Half-way through the first act on the first night, the revolve on the stage got stuck with a lot of coloured sheep on it. “Poor, poor Joseph, whad’ya gonna do?” That was the song at the time, and he couldn’t do anything, poor lamb. We got going, ten minutes later, with a cod lament for his death after being thrown in a snake-pit: “One More Angel in Heaven”.

So the show, not Joseph, died for a bit, then all was fine and dandy. This was the revival of the camp-as-camels 1991 London Palladium version directed by the late lamented Steven Pimlott, brilliantly designed by Mark Thompson, beautifully choreographed by Anthony van Laast, featuring the winner of the Saturday night BBC television contest, Lee Mead from Southend-on-Sea, Essex.

Lee's just the job. He has footballer thighs, curly black hair and a voice that never gives up even when he misses the melodic line at moments of stress. The mums will like him and other older women – I took a quick straw poll because I fell amongst them in the interval – find him sexy. Myself, I prefer the camel, but hey, “Any Dream Will Do”.

The show looks so much better in the Adelphi than it did before, balancing the charm of the children’s chorus with the vaudeville excesses among the Pyramids and Egyptian café classes with a firmer control. The scale is more suited to the content, and Lee is less desperate to please than either Jason Donovan or (oh God, he was awful) Philip Schofield.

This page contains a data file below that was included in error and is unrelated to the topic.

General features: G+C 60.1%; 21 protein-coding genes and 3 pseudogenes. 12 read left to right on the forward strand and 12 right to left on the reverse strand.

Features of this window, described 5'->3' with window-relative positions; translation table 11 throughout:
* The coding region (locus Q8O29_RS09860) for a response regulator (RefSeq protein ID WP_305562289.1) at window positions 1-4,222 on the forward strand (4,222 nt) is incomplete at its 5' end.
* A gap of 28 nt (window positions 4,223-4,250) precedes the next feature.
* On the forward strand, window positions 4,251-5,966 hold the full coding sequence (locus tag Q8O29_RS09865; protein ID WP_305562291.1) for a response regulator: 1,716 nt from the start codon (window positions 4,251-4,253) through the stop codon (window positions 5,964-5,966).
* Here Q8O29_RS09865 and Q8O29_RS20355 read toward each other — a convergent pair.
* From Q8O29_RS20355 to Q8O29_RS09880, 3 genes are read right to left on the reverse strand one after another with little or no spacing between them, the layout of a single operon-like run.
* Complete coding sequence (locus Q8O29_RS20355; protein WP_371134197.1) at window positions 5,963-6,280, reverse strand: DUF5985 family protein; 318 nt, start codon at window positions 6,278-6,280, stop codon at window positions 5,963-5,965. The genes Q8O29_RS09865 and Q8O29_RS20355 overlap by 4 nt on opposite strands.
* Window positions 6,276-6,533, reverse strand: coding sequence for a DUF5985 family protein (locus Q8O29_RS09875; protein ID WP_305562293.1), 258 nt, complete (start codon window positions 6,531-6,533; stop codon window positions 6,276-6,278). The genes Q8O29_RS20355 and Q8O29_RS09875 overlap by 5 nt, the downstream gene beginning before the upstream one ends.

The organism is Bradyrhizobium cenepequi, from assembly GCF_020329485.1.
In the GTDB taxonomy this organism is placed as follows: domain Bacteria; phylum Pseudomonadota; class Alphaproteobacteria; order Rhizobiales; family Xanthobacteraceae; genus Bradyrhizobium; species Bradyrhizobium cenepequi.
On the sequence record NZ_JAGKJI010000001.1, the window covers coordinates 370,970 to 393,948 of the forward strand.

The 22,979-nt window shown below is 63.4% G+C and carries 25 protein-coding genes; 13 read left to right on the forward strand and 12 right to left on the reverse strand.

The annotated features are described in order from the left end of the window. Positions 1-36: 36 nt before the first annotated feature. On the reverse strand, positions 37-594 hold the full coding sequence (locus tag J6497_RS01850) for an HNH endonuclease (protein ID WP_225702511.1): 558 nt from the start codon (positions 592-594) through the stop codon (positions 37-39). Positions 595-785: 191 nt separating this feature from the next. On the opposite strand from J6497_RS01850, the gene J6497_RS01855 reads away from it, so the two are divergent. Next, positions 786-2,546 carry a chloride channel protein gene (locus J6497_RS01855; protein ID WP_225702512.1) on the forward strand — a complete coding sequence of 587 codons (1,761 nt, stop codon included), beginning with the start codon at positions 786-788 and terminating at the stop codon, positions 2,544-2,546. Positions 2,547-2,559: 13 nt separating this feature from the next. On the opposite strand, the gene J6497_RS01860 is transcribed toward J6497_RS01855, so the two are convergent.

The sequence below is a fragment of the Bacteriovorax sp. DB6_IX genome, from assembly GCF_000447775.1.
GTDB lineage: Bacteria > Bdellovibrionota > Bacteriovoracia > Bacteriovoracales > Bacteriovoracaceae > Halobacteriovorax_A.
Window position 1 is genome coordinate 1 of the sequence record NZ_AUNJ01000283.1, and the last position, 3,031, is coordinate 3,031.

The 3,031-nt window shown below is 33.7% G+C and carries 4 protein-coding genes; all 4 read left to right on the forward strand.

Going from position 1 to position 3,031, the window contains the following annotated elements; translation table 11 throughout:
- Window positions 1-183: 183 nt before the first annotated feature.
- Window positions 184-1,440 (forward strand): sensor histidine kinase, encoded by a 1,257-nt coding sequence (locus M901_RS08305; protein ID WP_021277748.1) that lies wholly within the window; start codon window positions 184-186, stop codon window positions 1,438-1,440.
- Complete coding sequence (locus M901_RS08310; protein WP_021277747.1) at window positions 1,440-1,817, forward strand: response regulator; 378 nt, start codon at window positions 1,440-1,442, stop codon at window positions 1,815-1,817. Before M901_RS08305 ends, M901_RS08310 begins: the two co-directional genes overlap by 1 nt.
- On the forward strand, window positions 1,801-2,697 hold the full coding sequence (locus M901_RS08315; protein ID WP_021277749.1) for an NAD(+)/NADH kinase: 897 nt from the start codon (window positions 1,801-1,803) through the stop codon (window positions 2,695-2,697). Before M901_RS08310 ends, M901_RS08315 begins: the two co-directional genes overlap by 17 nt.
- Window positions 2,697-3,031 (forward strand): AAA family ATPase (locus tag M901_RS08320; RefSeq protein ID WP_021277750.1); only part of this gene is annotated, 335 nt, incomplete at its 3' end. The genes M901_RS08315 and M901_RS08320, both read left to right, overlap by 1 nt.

How extraordinary the history of this show is, and how moving it was to see Andrew Lloyd Webber and Tim Rice take a bow (“I’ll just do a selection of early hits,” said Tim, crooking his leg a la Elvis). The 20-minute 1968 pop cantata became a 40-minute Young Vic cabaret, then an hour-long West End filler, then this; while remaining all along the favourite all-time Biblical school musical show, eclipsing Herbert Chappell’s The Daniel Jazz and even Benjamin Britten’s Noyes’ Fludde.

It brims with witty musical invention and engagingly literate lyrics, now encompassing pop styles of calypso, country music, Parisian café songs and megamix disco sounds, drawing out a fantastic all-purpose finale from such still fresh items as the irresistible “Any Dream Will Do” and the sinuous “Close Every Door to Me”, which Joseph takes from a prison lament to Verdian heights of political, nationalistic fervour.

Rice and Lloyd Webber have written a lovely new song, “King of My Heart”, for the Elvis-style Pharaoh (Dean Collinson), which stitches together many fine clichés while inventing some surprise melodic leaps. Preeya Kalidas, the star of Bombay Dreams, makes up in style and beauty as the Narrator what she lacks in vocal texture, while Stephen Tate, the original Judas in Jesus Christ Superstar, is a notable Potiphar. Stunning costumes all round, too, and not just the coloured coat.

- Michael Coveney